Snowden: iPhone has special software that gathers information on you
You have to take a little (sometimes a lot) of salt with some of the revelations made by Edward Snowden, but his latest claim is, on the surface at least, a damning one for Apple.
According to the NSA whistle-blower’s lawyer, the iPhone has special software installed which can be remotely activated, and used to keep tabs on your whereabouts. A spyPhone, if you will.
Speaking to Russian news agency RIA Novosti, lawyer Anatoly Kucherena said, "Edward never uses an iPhone, he’s got a simple phone. The iPhone has special software that can activate itself without the owner having to press a button and gather information about him, that’s why on security grounds he refused to have this phone".
Now this quote comes from Kucherena, rather than Snowden himself, so it’s difficult to know exactly what this "software" is. The iPhone does, like most smartphones, track your location and uses these details for various (non-nefarious) reasons. It even has a built-in feature which plots on a map where you -- or your phone at least -- has been. To view this, go to Settings, Privacy, Location Services and scroll down (marveling, as you do, at the number of apps which have access to your location), and tap System Services. Select Frequent Locations. That will show a list of towns and cities you’ve visited. Select one to view the addresses you’ve been to there. It’s eye opening stuff if you’ve never seen it before, but easily turned off if it bothers you.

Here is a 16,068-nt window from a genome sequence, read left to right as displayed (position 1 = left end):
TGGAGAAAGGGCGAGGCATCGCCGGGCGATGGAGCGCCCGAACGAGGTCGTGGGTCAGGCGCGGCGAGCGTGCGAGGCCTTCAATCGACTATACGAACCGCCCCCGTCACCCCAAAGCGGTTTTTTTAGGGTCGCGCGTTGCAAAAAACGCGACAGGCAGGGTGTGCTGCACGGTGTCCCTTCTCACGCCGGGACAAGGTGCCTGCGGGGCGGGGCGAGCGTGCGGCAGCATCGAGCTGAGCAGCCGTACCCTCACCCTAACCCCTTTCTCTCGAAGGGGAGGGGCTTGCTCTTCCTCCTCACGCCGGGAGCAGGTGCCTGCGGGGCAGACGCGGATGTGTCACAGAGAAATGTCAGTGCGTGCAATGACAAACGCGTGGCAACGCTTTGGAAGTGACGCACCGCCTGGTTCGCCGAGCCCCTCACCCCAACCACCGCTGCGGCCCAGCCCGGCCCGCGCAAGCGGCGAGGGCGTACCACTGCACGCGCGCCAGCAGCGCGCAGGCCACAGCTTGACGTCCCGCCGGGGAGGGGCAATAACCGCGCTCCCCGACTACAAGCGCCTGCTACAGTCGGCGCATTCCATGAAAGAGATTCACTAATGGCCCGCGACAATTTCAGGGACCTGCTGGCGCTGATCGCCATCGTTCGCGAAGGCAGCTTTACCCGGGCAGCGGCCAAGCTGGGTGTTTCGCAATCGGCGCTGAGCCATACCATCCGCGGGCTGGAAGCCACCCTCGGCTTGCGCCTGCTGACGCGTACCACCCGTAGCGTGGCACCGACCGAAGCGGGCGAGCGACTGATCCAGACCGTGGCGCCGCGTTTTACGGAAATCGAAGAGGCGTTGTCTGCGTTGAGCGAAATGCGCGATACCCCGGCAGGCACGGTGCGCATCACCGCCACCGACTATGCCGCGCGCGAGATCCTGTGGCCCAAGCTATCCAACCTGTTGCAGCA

Is this the software Kucherena is referring to? Or does Edward Snowden know, or think he knows, of additional tracking software built into Apple’s devices? It’s hard to say for certain. As an iPhone user I’m personally not worried in the slightest -- there’s no hidden spy software on the iPhone -- although if I was Edward Snowden I’d be using a dumb phone too.
Recently leaked NSA files from Snowden reveal that British spy agency GCHQ previously used the iPhone’s UDID (unique identifier) as a way to track owners. This is no longer a worry for paranoid users however, as the published files are dated November 2010 and Apple moved away from the UDID system to more privacy-friendly methods in March 2013.